I have one child: a four-year-old boy with bright blue eyes, a round face, and a passion for dance parties, Legos, and all things dinosaur. Just the other day I surprised myself in conversation by describing him as “the light,” a term I don’t often use, but one that truly encapsulates Jack’s role in our little family. He is not only the light, but also the lighthouse, guiding us back to safety during the roughest and darkest hours of our lives.
We often hear that children are resilient, and the child before me now is a true testament to that fact. Jack is warm and open and brave and fiercely protective of his father, whom he nearly lost in a brutal robbery when he was only 22-months old. In the span of a single day, he went from a happy toe-headed toddler to a vulnerable child with two absent parents, one confined to a hospital bed with the other confined to a waiting room. I spend quite a lot of time worrying about how this traumatic and destabilizing event will alter Jack’s life path, and given the violent nature of it, his view of the world. There are pangs of sadness when I consider that he’ll likely never remember his father as he once was. There is regret in knowing that TC and I missed out on some of the magic of his first years of life. Each day I pray that our son will continue to thrive despite the imperfections of his parents and the less-than-perfect circumstances that accompany a brain injury.
I am often asked how Jack has responded to his dad’s injuries and how we have chosen to broach the topic in our home. The short answer is that so far we have been pretty lucky. Jack is still too young to understand the complexities of what happened. He can’t yet Google our names and read the news coverage. He doesn’t have clear enough memories that he can distinguish between his “new” dad and his “old” dad. He is both perceptive and thoughtful, but he doesn’t seem to notice the slight limp in TC’s walk or the stiffness of his right arm. He’s seemingly unaware when TC stumbles on a word or misunderstands a direction.
He knows that our family has been affected by a head injury, however, and he works out his feelings about this primarily through play: talking quietly to his toys about “bad guys” and “getting bonked in the head.” Head hitting and head injuries feature prominently in his play and self-dialogue. In Jack’s mind, getting bonked in the head is the very worst consequence there is, and to some degree, I can’t argue with that.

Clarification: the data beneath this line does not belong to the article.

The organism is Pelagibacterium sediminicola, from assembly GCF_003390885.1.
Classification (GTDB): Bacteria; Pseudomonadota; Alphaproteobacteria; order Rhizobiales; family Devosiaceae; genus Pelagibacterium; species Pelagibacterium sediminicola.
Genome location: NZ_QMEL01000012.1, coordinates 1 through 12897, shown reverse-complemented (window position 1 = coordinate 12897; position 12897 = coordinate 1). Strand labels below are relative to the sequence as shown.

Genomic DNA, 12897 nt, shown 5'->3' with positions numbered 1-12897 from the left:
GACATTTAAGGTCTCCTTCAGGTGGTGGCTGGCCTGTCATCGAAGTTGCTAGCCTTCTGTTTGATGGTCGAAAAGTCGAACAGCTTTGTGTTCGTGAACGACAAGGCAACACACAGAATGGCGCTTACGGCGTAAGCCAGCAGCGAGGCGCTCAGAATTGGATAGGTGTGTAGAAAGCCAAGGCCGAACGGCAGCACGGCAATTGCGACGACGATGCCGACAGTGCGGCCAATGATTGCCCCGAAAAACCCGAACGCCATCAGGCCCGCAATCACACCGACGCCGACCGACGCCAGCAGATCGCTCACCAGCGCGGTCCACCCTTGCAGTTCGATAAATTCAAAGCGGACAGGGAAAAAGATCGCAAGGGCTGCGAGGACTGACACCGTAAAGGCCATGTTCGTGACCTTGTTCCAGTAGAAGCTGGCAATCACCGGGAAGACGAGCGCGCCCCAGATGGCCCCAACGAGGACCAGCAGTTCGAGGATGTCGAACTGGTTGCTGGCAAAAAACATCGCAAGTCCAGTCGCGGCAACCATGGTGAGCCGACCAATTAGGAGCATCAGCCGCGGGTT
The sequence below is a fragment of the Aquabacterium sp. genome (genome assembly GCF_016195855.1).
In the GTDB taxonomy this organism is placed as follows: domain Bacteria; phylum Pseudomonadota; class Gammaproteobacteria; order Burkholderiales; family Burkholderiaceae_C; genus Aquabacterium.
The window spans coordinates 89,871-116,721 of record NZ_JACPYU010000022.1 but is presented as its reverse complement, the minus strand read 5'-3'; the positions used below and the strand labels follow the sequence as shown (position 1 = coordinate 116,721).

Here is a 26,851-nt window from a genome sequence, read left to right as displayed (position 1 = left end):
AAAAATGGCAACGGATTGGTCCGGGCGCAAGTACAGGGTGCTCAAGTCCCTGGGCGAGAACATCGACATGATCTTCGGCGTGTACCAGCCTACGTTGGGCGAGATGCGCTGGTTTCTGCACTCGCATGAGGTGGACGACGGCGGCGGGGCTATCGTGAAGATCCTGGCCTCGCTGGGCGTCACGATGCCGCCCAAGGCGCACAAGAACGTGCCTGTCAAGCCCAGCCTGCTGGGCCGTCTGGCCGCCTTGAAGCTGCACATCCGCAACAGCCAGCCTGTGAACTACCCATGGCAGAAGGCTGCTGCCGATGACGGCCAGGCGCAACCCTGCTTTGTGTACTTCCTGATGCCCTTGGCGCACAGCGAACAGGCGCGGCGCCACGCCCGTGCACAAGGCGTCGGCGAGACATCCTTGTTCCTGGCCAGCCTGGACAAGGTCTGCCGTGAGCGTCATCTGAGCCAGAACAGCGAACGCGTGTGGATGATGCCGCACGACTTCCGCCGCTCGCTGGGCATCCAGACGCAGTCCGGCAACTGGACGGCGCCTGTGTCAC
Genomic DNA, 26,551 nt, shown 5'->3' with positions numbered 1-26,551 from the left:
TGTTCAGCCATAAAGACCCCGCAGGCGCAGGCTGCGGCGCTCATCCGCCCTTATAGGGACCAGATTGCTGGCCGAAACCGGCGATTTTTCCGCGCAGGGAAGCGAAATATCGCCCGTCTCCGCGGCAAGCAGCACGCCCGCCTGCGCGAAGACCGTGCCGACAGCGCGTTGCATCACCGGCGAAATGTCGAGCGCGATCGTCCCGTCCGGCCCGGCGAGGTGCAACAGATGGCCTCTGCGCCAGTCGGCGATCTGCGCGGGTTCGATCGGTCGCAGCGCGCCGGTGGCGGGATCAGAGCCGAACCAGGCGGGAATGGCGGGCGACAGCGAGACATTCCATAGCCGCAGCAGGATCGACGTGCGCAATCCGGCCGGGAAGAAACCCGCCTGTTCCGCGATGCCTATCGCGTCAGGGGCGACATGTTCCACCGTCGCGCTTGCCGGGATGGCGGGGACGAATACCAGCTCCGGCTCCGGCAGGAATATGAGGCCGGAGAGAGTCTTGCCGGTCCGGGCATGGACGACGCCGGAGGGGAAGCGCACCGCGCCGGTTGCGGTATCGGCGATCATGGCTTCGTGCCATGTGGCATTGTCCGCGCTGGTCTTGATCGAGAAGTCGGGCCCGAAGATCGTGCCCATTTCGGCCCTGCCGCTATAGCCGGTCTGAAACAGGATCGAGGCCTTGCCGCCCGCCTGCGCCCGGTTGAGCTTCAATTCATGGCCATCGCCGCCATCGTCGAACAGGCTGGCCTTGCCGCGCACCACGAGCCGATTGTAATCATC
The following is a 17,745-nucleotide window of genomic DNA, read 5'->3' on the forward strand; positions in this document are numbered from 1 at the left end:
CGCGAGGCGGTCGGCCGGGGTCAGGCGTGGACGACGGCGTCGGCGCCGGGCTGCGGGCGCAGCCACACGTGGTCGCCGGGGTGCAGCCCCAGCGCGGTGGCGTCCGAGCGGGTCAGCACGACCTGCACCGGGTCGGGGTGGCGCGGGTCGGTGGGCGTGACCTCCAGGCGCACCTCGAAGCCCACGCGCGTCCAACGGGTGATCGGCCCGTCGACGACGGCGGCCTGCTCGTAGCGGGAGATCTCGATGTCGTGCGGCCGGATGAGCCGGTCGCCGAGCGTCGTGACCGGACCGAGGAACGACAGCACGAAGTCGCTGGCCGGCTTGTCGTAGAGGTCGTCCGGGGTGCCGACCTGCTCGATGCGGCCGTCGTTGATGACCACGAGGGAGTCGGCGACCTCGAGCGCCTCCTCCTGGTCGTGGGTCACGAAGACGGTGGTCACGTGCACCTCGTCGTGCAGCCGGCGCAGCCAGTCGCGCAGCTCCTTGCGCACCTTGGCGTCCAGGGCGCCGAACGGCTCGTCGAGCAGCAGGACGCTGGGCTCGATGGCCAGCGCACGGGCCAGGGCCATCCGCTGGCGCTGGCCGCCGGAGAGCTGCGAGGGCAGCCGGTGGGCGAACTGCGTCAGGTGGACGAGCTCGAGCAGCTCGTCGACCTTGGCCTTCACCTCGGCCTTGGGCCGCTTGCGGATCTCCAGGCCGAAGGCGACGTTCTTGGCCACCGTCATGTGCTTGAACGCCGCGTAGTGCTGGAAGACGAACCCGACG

But sometimes I wonder if I’m underestimating Jack’s awareness of the situation. Perhaps it’s not so much that he doesn’t notice, as he doesn’t let it bother him. Many times during bedtime tuck-in, he will snuggle against me and whisper, “I don’t want you and Daddy to be hurt.” Other times, he is louder in his anguish. If Jack perceives I am criticizing TC or upset with him in any way, he launches into protective mode, standing in front of his father and telling me to “leave Daddy alone.” Perhaps he can understand that life has not been easy on TC, and even more than that, perhaps he sees his duty as making his dad’s life easier. In either case, Jack’s vulnerability seems inherently tied to his father’s, forcing me to tread sensitively as far as my own comments and interactions are concerned.
In discussing the event that brought us here, our approach thus far has been honesty. As much as we can, we try to frame things positively. Yes, some people made a bad choice to hurt Daddy, but he is doing much better now, and we are OK. As often as possible, we try to reiterate the “we are OK” message, allowing Jack to sit with the gravity of the situation, but only momentarily. When we sense he’s ready for more information, we’ll give it to him, but plan to seek the advice of a professional as we prepare for these heavy conversations.
There are far better families to consult in trying to determine how to help children cope with brain injury: families with older children or multiple children, families with years behind them who have truly come out OK. We recognize that as far as families go, we’re still at the beginning of this process, and that most likely, the hardest work lies ahead. For now, our aim is to stay OK, to avoid letting brain injury consume our lives or Jack’s childhood, and to keep living for the beautiful right-now. For now, we are all right and so is our amazing kid.